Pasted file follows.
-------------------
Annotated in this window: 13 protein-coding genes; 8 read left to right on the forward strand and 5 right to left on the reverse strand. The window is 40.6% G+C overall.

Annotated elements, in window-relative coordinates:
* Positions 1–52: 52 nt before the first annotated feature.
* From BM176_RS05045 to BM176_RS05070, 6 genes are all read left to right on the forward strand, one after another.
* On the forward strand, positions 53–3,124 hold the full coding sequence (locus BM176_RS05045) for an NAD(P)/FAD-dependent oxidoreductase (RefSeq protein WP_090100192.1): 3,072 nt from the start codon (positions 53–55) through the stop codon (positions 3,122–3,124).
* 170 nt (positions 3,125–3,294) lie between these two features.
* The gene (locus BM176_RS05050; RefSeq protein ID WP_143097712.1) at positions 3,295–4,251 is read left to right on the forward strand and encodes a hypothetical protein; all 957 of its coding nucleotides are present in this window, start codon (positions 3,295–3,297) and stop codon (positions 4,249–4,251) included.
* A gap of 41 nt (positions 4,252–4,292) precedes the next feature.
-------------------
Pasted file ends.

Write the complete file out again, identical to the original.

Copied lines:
Annotated in this window: 13 protein-coding genes; 8 read left to right on the forward strand and 5 right to left on the reverse strand. The window is 40.6% G+C overall.

Annotated elements, in window-relative coordinates:
* Positions 1–52: 52 nt before the first annotated feature.
* From BM176_RS05045 to BM176_RS05070, 6 genes are all read left to right on the forward strand, one after another.
* On the forward strand, positions 53–3,124 hold the full coding sequence (locus BM176_RS05045) for an NAD(P)/FAD-dependent oxidoreductase (RefSeq protein WP_090100192.1): 3,072 nt from the start codon (positions 53–55) through the stop codon (positions 3,122–3,124).
* 170 nt (positions 3,125–3,294) lie between these two features.
* The gene (locus BM176_RS05050; RefSeq protein ID WP_143097712.1) at positions 3,295–4,251 is read left to right on the forward strand and encodes a hypothetical protein; all 957 of its coding nucleotides are present in this window, start codon (positions 3,295–3,297) and stop codon (positions 4,249–4,251) included.
* A gap of 41 nt (positions 4,252–4,292) precedes the next feature.